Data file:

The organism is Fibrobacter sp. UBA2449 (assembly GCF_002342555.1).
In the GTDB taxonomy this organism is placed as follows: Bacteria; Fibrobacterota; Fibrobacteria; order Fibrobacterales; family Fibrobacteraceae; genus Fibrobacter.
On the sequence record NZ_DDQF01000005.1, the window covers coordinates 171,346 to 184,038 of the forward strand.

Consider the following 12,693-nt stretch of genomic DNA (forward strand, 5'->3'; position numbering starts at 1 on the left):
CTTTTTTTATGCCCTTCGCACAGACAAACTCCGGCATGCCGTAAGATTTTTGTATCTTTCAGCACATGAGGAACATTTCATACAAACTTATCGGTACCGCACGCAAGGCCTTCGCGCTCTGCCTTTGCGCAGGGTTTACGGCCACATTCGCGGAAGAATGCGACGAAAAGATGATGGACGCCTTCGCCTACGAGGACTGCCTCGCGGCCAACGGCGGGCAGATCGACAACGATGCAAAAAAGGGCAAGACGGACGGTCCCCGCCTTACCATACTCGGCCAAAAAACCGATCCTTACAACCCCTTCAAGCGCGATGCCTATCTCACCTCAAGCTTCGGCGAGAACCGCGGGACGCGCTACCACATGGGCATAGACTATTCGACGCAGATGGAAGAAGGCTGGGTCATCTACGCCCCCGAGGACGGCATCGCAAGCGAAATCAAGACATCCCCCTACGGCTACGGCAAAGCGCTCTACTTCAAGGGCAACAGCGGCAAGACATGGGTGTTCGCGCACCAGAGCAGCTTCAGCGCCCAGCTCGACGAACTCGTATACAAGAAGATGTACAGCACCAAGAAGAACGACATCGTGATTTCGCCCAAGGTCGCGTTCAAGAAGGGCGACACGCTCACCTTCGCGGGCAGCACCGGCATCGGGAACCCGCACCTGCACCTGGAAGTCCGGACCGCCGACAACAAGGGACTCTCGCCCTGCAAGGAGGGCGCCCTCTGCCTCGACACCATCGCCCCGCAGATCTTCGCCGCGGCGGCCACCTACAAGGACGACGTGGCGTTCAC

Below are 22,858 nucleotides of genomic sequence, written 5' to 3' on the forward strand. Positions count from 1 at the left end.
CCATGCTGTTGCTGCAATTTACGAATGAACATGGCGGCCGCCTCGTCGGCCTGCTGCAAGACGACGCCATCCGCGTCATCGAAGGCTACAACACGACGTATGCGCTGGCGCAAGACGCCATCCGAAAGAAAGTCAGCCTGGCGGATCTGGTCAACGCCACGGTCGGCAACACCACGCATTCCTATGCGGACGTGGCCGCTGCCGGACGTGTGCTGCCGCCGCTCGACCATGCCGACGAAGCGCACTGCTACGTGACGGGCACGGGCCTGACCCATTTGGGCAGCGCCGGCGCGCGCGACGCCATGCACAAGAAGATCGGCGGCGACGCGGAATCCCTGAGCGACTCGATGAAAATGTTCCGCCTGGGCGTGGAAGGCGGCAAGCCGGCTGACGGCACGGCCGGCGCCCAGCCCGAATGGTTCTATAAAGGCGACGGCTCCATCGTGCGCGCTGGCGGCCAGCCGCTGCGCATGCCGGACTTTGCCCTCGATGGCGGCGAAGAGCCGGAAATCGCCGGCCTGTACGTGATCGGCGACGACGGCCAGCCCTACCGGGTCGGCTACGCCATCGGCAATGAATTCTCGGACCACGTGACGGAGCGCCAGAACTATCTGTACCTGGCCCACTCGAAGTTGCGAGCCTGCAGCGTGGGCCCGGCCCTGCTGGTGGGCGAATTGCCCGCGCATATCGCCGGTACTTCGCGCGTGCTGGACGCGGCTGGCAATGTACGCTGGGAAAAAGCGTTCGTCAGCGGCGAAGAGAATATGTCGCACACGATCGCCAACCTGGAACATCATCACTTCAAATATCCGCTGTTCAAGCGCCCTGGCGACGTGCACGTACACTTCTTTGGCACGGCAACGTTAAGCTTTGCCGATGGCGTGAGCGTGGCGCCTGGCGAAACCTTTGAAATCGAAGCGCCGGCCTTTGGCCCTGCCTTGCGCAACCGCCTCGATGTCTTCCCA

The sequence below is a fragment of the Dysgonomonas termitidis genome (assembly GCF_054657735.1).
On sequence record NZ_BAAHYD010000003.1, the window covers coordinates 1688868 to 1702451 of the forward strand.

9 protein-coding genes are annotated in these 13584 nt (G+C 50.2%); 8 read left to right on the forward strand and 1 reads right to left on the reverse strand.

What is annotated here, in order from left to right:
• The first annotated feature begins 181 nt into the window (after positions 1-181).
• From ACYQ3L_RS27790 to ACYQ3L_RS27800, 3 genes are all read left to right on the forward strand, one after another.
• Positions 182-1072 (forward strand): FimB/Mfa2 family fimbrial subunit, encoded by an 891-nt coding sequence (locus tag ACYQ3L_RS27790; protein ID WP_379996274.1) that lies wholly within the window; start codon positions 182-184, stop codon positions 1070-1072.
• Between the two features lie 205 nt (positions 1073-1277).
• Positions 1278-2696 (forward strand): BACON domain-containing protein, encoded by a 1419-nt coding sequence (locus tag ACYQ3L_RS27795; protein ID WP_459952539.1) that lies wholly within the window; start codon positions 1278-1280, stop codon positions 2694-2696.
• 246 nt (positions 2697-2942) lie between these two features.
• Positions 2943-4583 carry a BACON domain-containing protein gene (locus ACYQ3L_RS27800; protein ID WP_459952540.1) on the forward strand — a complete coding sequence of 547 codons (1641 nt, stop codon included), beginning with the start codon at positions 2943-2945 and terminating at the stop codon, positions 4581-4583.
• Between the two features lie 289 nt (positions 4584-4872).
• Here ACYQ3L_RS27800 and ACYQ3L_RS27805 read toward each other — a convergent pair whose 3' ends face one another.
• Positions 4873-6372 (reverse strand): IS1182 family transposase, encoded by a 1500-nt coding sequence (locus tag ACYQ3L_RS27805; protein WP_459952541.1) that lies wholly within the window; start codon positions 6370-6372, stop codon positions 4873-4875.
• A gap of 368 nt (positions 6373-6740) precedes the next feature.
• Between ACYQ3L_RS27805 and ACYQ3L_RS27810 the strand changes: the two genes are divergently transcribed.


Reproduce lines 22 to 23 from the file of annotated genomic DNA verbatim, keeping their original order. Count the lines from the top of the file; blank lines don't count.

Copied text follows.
• A gap of 368 nt (positions 6373-6740) precedes the next feature.
• Between ACYQ3L_RS27805 and ACYQ3L_RS27810 the strand changes: the two genes are divergently transcribed.